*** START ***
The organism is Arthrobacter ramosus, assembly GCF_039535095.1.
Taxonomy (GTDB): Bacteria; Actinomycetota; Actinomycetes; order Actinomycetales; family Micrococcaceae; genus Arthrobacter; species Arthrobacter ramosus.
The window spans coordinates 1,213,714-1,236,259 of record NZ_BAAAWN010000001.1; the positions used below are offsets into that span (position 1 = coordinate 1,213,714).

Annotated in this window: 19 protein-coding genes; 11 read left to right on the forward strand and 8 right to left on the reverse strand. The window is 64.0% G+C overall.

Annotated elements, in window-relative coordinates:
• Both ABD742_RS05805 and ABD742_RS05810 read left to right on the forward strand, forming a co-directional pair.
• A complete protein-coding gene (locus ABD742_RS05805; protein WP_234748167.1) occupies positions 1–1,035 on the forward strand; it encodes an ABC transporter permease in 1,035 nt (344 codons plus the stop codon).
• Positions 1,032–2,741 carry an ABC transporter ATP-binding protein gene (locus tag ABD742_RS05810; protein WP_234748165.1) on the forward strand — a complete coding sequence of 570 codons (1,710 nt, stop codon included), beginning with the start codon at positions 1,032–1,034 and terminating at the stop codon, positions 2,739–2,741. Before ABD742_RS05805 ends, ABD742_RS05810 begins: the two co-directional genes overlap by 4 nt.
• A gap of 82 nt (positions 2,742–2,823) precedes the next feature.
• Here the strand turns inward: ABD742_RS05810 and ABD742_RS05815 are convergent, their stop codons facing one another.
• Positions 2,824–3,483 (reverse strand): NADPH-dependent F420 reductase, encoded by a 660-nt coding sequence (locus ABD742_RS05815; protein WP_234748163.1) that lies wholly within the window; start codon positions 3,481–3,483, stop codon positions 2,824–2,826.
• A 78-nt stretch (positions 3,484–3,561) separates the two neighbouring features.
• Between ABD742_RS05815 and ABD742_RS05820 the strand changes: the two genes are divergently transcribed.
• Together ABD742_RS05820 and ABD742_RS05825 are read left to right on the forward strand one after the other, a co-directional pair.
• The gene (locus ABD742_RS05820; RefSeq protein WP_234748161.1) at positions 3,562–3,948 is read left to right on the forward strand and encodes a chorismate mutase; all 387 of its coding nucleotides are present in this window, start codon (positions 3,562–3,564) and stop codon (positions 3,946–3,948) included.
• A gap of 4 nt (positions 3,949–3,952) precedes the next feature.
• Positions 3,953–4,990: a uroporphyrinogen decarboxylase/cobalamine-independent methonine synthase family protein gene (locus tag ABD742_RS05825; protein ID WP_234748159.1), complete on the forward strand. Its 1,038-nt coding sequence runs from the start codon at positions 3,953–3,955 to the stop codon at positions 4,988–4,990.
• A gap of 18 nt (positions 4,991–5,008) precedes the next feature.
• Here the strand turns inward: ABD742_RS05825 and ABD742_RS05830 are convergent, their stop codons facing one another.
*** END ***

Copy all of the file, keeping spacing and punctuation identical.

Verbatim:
The organism is Arthrobacter ramosus, assembly GCF_039535095.1.
Taxonomy (GTDB): Bacteria; Actinomycetota; Actinomycetes; order Actinomycetales; family Micrococcaceae; genus Arthrobacter; species Arthrobacter ramosus.
The window spans coordinates 1,213,714-1,236,259 of record NZ_BAAAWN010000001.1; the positions used below are offsets into that span (position 1 = coordinate 1,213,714).

Annotated in this window: 19 protein-coding genes; 11 read left to right on the forward strand and 8 right to left on the reverse strand. The window is 64.0% G+C overall.

Annotated elements, in window-relative coordinates:
• Both ABD742_RS05805 and ABD742_RS05810 read left to right on the forward strand, forming a co-directional pair.
• A complete protein-coding gene (locus ABD742_RS05805; protein WP_234748167.1) occupies positions 1–1,035 on the forward strand; it encodes an ABC transporter permease in 1,035 nt (344 codons plus the stop codon).
• Positions 1,032–2,741 carry an ABC transporter ATP-binding protein gene (locus tag ABD742_RS05810; protein WP_234748165.1) on the forward strand — a complete coding sequence of 570 codons (1,710 nt, stop codon included), beginning with the start codon at positions 1,032–1,034 and terminating at the stop codon, positions 2,739–2,741. Before ABD742_RS05805 ends, ABD742_RS05810 begins: the two co-directional genes overlap by 4 nt.
• A gap of 82 nt (positions 2,742–2,823) precedes the next feature.
• Here the strand turns inward: ABD742_RS05810 and ABD742_RS05815 are convergent, their stop codons facing one another.
• Positions 2,824–3,483 (reverse strand): NADPH-dependent F420 reductase, encoded by a 660-nt coding sequence (locus ABD742_RS05815; protein WP_234748163.1) that lies wholly within the window; start codon positions 3,481–3,483, stop codon positions 2,824–2,826.
• A 78-nt stretch (positions 3,484–3,561) separates the two neighbouring features.
• Between ABD742_RS05815 and ABD742_RS05820 the strand changes: the two genes are divergently transcribed.
• Together ABD742_RS05820 and ABD742_RS05825 are read left to right on the forward strand one after the other, a co-directional pair.
• The gene (locus ABD742_RS05820; RefSeq protein WP_234748161.1) at positions 3,562–3,948 is read left to right on the forward strand and encodes a chorismate mutase; all 387 of its coding nucleotides are present in this window, start codon (positions 3,562–3,564) and stop codon (positions 3,946–3,948) included.
• A gap of 4 nt (positions 3,949–3,952) precedes the next feature.
• Positions 3,953–4,990: a uroporphyrinogen decarboxylase/cobalamine-independent methonine synthase family protein gene (locus tag ABD742_RS05825; protein ID WP_234748159.1), complete on the forward strand. Its 1,038-nt coding sequence runs from the start codon at positions 3,953–3,955 to the stop codon at positions 4,988–4,990.
• A gap of 18 nt (positions 4,991–5,008) precedes the next feature.
• Here the strand turns inward: ABD742_RS05825 and ABD742_RS05830 are convergent, their stop codons facing one another.